Friday, December 27, 2013

III.2, Hypostases and more

Question 2 in the Tertia Pars is all about the mode of union in the Incarnation.

Having read Maximus and things about Maximus lately, I've been careful to listen for any important distinctions between hypostasis and persons, but as far as Saint Thomas is concerned, person only specifies the nature of the hypostasis--he repeats this several times in this question. At one point, he distinguishes individual substance from hypostasis which are not commonly distinguished, but hypostasis adds the notion of completion. It seems that St Thomas is calling the humanity of Christ an individual substance, but not a hypostasis since it is in the Word that it exists. In 2.6, Thomas makes the interesting claim that the hypostasis is "midway" between the nature and the accidents, so that substantial union or accidental union are extremes of which the hypostatic union is a mean. This is interesting. Hypostasis is a mean at least in that it shares something with the accounts of nature and accident: both nature and hypostasis share the name "substance" and are not in something, whereas hypostasis is closer to accidents than nature in that hypostasis is the subject of accidents.

And so there is then the question of Christ's esse. When Thomas talks about whether the union of the Incarnation is created, he says that it is created because it begins to be. So there is created esse in the humanity of Christ. And yet it is the hypostasis that exists completely, and later on (17.2, though I didn't look closely) where Thomas will say that Christ has only one esse and not two. So then which will it be? The esse of the Word is uncreated and the same with the Father and the Spirit, no? Yet the humanity and union itself is created, so does not Christ have created esse? I suppose I will find out in due time... Another note, St Thomas talks about "personal esse" (Christ's union) and how this cannot be merited, unlike habitual grace (like we have in our soul) which can be merited in a certain way. One more note: In 2.7.ad3, to-be-created pertains more to esse than to relation; here esse refers to the union/nature whereas relation indicates the person. More familiar example: that I am created has to do with my esse and not my relation (neither to my parents nor even to God, since that relation is logically consequent to my esse).

In 2.9, there is a rare case in the Summa of Thomas replying to the Sed contra and disputing the authority of St Augustine! Augustine claims that humanity is more in the Son than the Son is in the Father. St Thomas says he is wrong, and yet says the humanity of Christ is united to the Son in a hypostasis (they are the same person) whereas the Father and the Son are not the same person, but wholly one according to nature and power. I'm inclined to agree with St Thomas, and yet there's something that makes me want to consider it further (and perhaps read Augustine in context). Earlier in the Summa, Thomas says the "Father" is said per prius of the person and per posterius of the Godhead. So would the unity of the person somehow be greater than that of the Godhead? (Remember, God is absolutely one; the only distinction within God is relative--real, but relative.)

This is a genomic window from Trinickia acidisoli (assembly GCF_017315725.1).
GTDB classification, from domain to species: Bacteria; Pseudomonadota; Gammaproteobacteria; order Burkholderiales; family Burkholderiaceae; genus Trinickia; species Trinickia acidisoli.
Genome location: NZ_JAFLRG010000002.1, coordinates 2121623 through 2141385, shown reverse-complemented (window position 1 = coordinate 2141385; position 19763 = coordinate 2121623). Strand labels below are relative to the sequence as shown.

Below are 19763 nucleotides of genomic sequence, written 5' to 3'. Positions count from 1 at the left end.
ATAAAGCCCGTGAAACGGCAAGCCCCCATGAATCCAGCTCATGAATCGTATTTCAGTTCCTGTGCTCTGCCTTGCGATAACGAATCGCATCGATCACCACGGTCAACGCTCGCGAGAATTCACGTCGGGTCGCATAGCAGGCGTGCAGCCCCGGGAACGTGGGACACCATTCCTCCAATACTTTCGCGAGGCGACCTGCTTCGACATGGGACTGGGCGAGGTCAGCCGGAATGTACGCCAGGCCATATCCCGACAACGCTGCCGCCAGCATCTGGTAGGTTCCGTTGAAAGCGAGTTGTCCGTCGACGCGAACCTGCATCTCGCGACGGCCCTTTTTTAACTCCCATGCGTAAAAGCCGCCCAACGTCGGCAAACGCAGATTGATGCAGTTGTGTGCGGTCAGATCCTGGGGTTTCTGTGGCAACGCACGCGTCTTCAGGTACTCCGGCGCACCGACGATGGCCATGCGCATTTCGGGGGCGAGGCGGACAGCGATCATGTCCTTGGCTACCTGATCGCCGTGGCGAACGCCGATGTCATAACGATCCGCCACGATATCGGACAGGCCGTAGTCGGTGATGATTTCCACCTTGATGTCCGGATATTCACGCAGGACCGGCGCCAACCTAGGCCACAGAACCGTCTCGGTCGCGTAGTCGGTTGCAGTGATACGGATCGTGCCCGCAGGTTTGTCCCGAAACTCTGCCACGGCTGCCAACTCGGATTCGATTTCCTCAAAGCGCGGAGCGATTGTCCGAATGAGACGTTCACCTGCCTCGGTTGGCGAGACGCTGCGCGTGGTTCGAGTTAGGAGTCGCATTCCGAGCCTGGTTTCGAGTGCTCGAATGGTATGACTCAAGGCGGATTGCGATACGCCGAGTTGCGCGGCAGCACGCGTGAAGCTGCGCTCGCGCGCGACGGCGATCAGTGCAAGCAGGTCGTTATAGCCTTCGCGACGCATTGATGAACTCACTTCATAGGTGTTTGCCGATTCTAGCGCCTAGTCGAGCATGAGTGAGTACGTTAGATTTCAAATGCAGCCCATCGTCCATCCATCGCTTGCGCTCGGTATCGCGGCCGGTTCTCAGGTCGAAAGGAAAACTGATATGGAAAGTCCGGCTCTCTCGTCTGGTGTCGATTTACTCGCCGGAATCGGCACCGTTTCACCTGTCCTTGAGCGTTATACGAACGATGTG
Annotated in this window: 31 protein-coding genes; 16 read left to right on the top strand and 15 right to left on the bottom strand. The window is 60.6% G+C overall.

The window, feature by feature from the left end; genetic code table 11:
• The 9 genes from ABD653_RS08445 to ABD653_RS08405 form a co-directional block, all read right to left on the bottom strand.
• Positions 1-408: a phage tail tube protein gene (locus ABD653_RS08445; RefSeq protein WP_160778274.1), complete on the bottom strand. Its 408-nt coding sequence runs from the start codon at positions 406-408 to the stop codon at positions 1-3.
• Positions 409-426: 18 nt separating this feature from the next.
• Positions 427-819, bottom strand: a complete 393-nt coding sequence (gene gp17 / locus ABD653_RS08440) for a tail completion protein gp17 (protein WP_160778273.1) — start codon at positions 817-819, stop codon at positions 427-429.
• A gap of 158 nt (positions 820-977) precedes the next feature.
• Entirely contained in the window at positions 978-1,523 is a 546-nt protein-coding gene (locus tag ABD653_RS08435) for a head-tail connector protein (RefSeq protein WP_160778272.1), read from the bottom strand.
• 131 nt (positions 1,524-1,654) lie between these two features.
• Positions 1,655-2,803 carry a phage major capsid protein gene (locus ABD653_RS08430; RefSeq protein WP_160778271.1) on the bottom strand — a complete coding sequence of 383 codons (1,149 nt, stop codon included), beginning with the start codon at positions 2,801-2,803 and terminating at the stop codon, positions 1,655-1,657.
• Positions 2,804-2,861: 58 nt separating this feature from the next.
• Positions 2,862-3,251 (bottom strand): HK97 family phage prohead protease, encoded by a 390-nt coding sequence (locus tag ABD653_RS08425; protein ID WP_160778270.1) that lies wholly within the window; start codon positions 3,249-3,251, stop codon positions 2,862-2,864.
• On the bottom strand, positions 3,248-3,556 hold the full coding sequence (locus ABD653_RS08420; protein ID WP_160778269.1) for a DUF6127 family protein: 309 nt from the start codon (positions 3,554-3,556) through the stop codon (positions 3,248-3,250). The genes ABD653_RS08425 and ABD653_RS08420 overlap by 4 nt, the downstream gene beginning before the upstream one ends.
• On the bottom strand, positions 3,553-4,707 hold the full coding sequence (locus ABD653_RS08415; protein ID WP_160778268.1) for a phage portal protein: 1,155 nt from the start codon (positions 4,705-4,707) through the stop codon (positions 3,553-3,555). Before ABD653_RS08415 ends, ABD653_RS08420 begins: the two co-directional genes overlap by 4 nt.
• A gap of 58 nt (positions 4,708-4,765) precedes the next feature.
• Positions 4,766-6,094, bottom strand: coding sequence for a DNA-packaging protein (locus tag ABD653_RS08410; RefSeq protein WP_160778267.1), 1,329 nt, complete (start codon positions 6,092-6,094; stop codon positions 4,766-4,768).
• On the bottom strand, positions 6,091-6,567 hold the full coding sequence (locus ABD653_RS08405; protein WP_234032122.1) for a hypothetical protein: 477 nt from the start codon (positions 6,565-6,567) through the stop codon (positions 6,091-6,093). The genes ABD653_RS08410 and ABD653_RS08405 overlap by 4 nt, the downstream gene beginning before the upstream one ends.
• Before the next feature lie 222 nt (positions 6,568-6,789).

At this point, I am looking forward to question 17 which contains only two articles: Is Christ one or two? And does he have only one esse? I also want to write something clear and consistent (and true) about the distinction between in re and in ratione. This distinction is very important in understanding God's tri-unity, and does not stop being important in considering the incarnation. It is surprising to read how created the Incarnation is, and yet how thoroughly divine. His treatment of Nestorius position is helpful as well, since he gleans a lot of the positive things in his teaching. He even calls one position in the Sentences worse than Nestorius. Oh my.

1 comment:

  1. What you (or rather, St. Thomas) say about Christ's single, created esse is very interesting. I was wondering whether your comments about created-ness being more about esse than relation negated Mike Masteller's thesis building upon Cardinal(?) Ratzinger that at the very heart of every person is a relation, in imitation of the Trinity?